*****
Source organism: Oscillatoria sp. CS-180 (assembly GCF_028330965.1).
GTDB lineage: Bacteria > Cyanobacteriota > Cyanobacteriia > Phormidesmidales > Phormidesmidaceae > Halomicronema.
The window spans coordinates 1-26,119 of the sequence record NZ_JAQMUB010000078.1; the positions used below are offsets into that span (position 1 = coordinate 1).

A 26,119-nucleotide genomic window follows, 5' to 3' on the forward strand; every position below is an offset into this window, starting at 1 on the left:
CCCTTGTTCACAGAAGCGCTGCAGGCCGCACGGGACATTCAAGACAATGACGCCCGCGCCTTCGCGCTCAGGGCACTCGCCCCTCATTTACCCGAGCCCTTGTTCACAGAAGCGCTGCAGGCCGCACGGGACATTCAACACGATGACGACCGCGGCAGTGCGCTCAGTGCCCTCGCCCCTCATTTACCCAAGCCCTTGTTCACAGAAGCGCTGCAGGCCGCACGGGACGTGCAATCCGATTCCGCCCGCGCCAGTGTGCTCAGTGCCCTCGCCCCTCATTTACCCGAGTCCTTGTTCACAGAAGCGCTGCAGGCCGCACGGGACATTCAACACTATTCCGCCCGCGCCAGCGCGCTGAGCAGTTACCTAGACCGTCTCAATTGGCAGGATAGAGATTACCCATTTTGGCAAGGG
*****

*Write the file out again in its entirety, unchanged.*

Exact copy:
Source organism: Oscillatoria sp. CS-180 (assembly GCF_028330965.1).
GTDB lineage: Bacteria > Cyanobacteriota > Cyanobacteriia > Phormidesmidales > Phormidesmidaceae > Halomicronema.
The window spans coordinates 1-26,119 of the sequence record NZ_JAQMUB010000078.1; the positions used below are offsets into that span (position 1 = coordinate 1).

A 26,119-nucleotide genomic window follows, 5' to 3' on the forward strand; every position below is an offset into this window, starting at 1 on the left:
CCCTTGTTCACAGAAGCGCTGCAGGCCGCACGGGACATTCAAGACAATGACGCCCGCGCCTTCGCGCTCAGGGCACTCGCCCCTCATTTACCCGAGCCCTTGTTCACAGAAGCGCTGCAGGCCGCACGGGACATTCAACACGATGACGACCGCGGCAGTGCGCTCAGTGCCCTCGCCCCTCATTTACCCAAGCCCTTGTTCACAGAAGCGCTGCAGGCCGCACGGGACGTGCAATCCGATTCCGCCCGCGCCAGTGTGCTCAGTGCCCTCGCCCCTCATTTACCCGAGTCCTTGTTCACAGAAGCGCTGCAGGCCGCACGGGACATTCAACACTATTCCGCCCGCGCCAGCGCGCTGAGCAGTTACCTAGACCGTCTCAATTGGCAGGATAGAGATTACCCATTTTGGCAAGGG